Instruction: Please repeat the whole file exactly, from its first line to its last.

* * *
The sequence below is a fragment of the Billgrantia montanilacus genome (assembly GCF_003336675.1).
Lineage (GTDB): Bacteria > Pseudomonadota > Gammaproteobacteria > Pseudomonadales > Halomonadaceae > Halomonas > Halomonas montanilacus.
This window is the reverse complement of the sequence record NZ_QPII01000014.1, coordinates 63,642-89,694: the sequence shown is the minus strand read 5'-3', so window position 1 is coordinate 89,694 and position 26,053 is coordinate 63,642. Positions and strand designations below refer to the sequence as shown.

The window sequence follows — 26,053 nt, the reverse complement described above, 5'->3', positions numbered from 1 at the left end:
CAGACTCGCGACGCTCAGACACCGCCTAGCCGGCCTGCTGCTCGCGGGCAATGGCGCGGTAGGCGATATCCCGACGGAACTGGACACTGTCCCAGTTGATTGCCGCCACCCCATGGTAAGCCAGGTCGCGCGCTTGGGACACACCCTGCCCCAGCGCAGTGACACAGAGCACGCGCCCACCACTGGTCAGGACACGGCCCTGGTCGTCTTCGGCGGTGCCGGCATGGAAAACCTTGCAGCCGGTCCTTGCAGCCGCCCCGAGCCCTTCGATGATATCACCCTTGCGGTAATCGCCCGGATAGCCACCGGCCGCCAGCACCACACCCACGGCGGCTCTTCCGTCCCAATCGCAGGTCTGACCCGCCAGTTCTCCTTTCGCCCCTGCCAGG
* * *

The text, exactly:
The sequence below is a fragment of the Billgrantia montanilacus genome (assembly GCF_003336675.1).
Lineage (GTDB): Bacteria > Pseudomonadota > Gammaproteobacteria > Pseudomonadales > Halomonadaceae > Halomonas > Halomonas montanilacus.
This window is the reverse complement of the sequence record NZ_QPII01000014.1, coordinates 63,642-89,694: the sequence shown is the minus strand read 5'-3', so window position 1 is coordinate 89,694 and position 26,053 is coordinate 63,642. Positions and strand designations below refer to the sequence as shown.

The window sequence follows — 26,053 nt, the reverse complement described above, 5'->3', positions numbered from 1 at the left end:
CAGACTCGCGACGCTCAGACACCGCCTAGCCGGCCTGCTGCTCGCGGGCAATGGCGCGGTAGGCGATATCCCGACGGAACTGGACACTGTCCCAGTTGATTGCCGCCACCCCATGGTAAGCCAGGTCGCGCGCTTGGGACACACCCTGCCCCAGCGCAGTGACACAGAGCACGCGCCCACCACTGGTCAGGACACGGCCCTGGTCGTCTTCGGCGGTGCCGGCATGGAAAACCTTGCAGCCGGTCCTTGCAGCCGCCCCGAGCCCTTCGATGATATCACCCTTGCGGTAATCGCCCGGATAGCCACCGGCCGCCAGCACCACACCCACGGCGGCTCTTCCGTCCCAATCGCAGGTCTGACCCGCCAGTTCTCCTTTCGCCCCTGCCAGG